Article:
Friday, January 28, 2011

UNLV Town Hall (liveblog) : "Our Future is at stake"

President Smatresk describes impact of proposed budget on UNLV, a cut of nearly 30% in total state support for coming biennium and nearly 50% total accumulated cut over 4-year period. He calls this "unimaginable" if we are to have a better future in the state.

Despite what some say, higher education is not broken. We have been doing our job. Higher work loads, increased classes, improved student success, curricular reforms, and increases in graduation rates over the past few years -- more than 6000 graduates last year join 100,000 UNLV alumni in the regional economy. Research accomplishments including support for economic development; support for sustainability and higher quality of life; support for regional non-profits; legal, dental, nursing and other services to undeserved populations; cultural enrichment, etc.

The process to follow moving forward, a perspective on what will happen: Governor's proposal is to "get our attention." Level of cuts proposed simply cannot be responded to at an institutional level. First step will be for System leadership (Board of Regents) to begin discussion in special meeting on February 3. In the meantime, we must participate in the legislative leadership and communicate to our legislators.  A budget will be developed and sent to Governor; perhaps to be vetoed. Perhaps a special session. The current budget cannot be implemented. If it is, it will impose "the most dire set of circumstances on our university and our region that we have ever seen. Our future is at stake."

This Saturday January 29, a townhall meeting will be held at Grant Sawyer building, at 9am, to tell our legislators "the good story of what we do." Faculty, students, community supporters are asked to attend and lend your voice in support of a different future for our region and state than that which the Governor's budget implies.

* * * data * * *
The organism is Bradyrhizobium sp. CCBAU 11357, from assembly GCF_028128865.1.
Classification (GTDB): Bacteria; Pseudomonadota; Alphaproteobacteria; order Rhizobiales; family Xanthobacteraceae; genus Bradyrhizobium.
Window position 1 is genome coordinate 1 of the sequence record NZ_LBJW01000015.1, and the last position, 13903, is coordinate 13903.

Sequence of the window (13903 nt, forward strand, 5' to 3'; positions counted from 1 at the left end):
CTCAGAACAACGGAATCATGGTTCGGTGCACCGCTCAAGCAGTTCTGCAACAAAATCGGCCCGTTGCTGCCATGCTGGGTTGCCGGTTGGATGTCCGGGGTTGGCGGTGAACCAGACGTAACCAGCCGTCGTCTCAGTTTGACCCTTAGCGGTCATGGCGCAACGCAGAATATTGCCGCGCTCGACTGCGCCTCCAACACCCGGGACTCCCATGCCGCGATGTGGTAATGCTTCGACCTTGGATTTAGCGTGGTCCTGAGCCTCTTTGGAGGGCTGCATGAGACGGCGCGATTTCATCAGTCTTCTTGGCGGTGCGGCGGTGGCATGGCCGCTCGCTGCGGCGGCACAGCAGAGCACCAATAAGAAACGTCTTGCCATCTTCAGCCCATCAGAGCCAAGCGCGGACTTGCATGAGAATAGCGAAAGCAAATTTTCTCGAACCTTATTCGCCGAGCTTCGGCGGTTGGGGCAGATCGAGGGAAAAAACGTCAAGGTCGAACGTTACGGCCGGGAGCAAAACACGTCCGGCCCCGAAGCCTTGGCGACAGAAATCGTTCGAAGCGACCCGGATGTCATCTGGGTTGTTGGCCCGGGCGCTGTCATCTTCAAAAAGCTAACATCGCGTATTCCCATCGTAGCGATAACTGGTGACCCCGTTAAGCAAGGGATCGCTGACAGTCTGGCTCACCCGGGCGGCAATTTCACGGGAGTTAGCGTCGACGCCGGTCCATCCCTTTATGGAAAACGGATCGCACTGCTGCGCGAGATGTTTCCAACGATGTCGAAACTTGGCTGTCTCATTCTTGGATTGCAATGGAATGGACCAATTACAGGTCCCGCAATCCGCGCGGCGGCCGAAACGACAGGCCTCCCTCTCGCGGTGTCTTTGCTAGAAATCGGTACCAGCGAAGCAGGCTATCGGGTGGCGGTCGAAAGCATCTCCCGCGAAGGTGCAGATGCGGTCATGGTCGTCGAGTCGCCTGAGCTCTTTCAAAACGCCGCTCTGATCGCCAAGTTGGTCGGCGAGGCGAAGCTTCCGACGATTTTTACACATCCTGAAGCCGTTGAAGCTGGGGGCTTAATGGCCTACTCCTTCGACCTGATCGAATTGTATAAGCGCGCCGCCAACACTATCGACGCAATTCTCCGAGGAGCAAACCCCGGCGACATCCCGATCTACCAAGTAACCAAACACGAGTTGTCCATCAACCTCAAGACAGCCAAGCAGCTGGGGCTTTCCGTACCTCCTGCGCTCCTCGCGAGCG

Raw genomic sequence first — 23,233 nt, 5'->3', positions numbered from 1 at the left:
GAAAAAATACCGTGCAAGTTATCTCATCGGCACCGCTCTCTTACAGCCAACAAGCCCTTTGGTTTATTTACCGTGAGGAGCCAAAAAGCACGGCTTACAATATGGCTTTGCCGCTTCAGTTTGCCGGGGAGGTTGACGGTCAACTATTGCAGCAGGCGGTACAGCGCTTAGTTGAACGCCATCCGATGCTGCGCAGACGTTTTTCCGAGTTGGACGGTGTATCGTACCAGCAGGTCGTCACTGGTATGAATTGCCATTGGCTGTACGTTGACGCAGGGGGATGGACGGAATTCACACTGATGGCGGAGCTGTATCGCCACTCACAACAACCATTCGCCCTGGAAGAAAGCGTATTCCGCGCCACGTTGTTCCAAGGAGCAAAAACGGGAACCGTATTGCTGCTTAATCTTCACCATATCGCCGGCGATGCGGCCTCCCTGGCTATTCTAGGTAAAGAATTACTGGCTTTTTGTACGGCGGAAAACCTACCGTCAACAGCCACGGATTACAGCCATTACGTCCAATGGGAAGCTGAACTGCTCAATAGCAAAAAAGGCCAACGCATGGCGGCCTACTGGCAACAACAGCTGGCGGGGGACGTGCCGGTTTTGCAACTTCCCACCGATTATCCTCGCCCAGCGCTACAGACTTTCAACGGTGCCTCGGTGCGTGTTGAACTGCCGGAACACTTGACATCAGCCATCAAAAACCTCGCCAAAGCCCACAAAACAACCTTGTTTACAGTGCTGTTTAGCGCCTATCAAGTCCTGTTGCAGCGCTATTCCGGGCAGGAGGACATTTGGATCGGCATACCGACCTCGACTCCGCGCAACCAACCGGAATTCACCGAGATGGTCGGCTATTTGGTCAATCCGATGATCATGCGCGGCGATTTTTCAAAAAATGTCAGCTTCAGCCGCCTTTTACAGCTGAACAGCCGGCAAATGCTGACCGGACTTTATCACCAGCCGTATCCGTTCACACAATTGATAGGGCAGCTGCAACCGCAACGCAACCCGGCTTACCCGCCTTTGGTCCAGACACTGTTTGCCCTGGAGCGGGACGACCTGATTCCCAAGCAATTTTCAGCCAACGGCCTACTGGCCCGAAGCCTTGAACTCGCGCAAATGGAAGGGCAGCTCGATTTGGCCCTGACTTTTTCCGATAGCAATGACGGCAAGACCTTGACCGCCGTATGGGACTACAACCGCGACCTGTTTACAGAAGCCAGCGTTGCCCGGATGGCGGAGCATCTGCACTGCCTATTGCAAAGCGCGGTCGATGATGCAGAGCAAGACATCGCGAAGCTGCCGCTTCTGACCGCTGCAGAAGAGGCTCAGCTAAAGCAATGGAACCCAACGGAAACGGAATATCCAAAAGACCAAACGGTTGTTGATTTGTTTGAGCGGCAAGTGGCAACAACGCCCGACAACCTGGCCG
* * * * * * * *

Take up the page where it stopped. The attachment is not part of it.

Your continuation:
Milliken report ranks Nevada 46th in competitiveness for high-tech industry because our rate of college attendance is less than half of regional centers with which we compete, such as Denver and Salt Lake. UNLV graduates are highly qualified but the region and the state do not have enough of them.

Faculty Senate Chair Cecilia Maldonado: Cuts of this magnitude are unimagineable. We are the people behind the Governor's numbers. We impact other people's lives in this state. Cuts this deep would devastate our ability to have that impact for others.

Other states support higher education as an investment in the future. We need to explain to legislators why and how higher education is a good investment. How we work in the classroom to transform lives.

Chairman of Board of Regents JD Leavitt: The Governor's proposed budget for higher education is "outrageous and would have cataclysmic impact on higher education...Shared sacrifice means we invest in what we value most. ...That means the knowledge and intellectual capital of higher education. ...We can't tax that future."

Regent Mark Alden: I'm a "bean counter on budget issues. I'm a conservative republican. I support ... Brian Sandoval. But he's dead wrong on higher education."

Mark Fine, chair of UNLV Foundation, and Mark Angle, president of UNLV Alumni Association, call on Las Vegas business community to "make a difference" and ensure "this university will not be dismantled."

Smatresk: "This is something we'll win together."

Faculty are invited to a meeting of the UNLV Faculty Alliance next Thursday, February 3, at 11:30 am in Law School room 101 (3rd floor).

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